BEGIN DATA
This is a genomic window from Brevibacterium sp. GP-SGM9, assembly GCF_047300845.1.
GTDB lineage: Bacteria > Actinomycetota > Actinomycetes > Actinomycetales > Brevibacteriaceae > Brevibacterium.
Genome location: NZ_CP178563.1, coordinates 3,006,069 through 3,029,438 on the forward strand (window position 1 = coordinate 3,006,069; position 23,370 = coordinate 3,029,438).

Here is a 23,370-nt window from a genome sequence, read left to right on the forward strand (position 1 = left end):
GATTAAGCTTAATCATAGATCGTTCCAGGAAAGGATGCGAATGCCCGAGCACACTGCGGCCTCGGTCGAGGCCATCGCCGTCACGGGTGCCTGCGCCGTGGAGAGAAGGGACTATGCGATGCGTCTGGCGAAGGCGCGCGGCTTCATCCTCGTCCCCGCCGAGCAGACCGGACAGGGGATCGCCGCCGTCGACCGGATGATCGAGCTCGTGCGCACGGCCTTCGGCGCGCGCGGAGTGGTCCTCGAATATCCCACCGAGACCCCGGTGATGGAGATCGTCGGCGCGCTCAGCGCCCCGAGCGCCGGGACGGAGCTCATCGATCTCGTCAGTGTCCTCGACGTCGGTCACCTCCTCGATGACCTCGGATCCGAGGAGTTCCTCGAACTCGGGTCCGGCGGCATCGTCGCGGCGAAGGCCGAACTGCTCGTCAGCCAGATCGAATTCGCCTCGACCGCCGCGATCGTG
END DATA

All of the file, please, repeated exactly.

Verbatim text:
This is a genomic window from Brevibacterium sp. GP-SGM9, assembly GCF_047300845.1.
GTDB lineage: Bacteria > Actinomycetota > Actinomycetes > Actinomycetales > Brevibacteriaceae > Brevibacterium.
Genome location: NZ_CP178563.1, coordinates 3,006,069 through 3,029,438 on the forward strand (window position 1 = coordinate 3,006,069; position 23,370 = coordinate 3,029,438).

Here is a 23,370-nt window from a genome sequence, read left to right on the forward strand (position 1 = left end):
GATTAAGCTTAATCATAGATCGTTCCAGGAAAGGATGCGAATGCCCGAGCACACTGCGGCCTCGGTCGAGGCCATCGCCGTCACGGGTGCCTGCGCCGTGGAGAGAAGGGACTATGCGATGCGTCTGGCGAAGGCGCGCGGCTTCATCCTCGTCCCCGCCGAGCAGACCGGACAGGGGATCGCCGCCGTCGACCGGATGATCGAGCTCGTGCGCACGGCCTTCGGCGCGCGCGGAGTGGTCCTCGAATATCCCACCGAGACCCCGGTGATGGAGATCGTCGGCGCGCTCAGCGCCCCGAGCGCCGGGACGGAGCTCATCGATCTCGTCAGTGTCCTCGACGTCGGTCACCTCCTCGATGACCTCGGATCCGAGGAGTTCCTCGAACTCGGGTCCGGCGGCATCGTCGCGGCGAAGGCCGAACTGCTCGTCAGCCAGATCGAATTCGCCTCGACCGCCGCGATCGTG